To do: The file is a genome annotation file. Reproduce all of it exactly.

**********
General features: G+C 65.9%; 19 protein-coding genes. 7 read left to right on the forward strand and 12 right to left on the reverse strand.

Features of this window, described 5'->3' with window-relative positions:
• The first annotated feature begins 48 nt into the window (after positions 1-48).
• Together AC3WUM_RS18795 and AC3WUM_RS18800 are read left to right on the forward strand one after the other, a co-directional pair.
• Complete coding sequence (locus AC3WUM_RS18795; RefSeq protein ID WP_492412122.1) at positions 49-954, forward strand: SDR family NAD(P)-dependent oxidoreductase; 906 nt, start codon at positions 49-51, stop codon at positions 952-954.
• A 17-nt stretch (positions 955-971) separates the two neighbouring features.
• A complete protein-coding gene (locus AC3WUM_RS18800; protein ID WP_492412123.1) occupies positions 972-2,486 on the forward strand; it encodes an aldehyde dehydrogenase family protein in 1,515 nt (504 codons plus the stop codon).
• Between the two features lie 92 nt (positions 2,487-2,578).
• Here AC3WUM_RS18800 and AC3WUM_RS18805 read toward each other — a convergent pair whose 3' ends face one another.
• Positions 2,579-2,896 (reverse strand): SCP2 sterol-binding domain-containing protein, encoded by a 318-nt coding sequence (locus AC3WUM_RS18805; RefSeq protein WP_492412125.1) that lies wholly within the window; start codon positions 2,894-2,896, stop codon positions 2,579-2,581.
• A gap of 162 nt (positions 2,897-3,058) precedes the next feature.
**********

General features: G+C 65.9%; 19 protein-coding genes. 7 read left to right on the forward strand and 12 right to left on the reverse strand.

Features of this window, described 5'->3' with window-relative positions:
• The first annotated feature begins 48 nt into the window (after positions 1-48).
• Together AC3WUM_RS18795 and AC3WUM_RS18800 are read left to right on the forward strand one after the other, a co-directional pair.
• Complete coding sequence (locus AC3WUM_RS18795; RefSeq protein ID WP_492412122.1) at positions 49-954, forward strand: SDR family NAD(P)-dependent oxidoreductase; 906 nt, start codon at positions 49-51, stop codon at positions 952-954.
• A 17-nt stretch (positions 955-971) separates the two neighbouring features.
• A complete protein-coding gene (locus AC3WUM_RS18800; protein ID WP_492412123.1) occupies positions 972-2,486 on the forward strand; it encodes an aldehyde dehydrogenase family protein in 1,515 nt (504 codons plus the stop codon).
• Between the two features lie 92 nt (positions 2,487-2,578).
• Here AC3WUM_RS18800 and AC3WUM_RS18805 read toward each other — a convergent pair whose 3' ends face one another.
• Positions 2,579-2,896 (reverse strand): SCP2 sterol-binding domain-containing protein, encoded by a 318-nt coding sequence (locus AC3WUM_RS18805; RefSeq protein WP_492412125.1) that lies wholly within the window; start codon positions 2,894-2,896, stop codon positions 2,579-2,581.
• A gap of 162 nt (positions 2,897-3,058) precedes the next feature.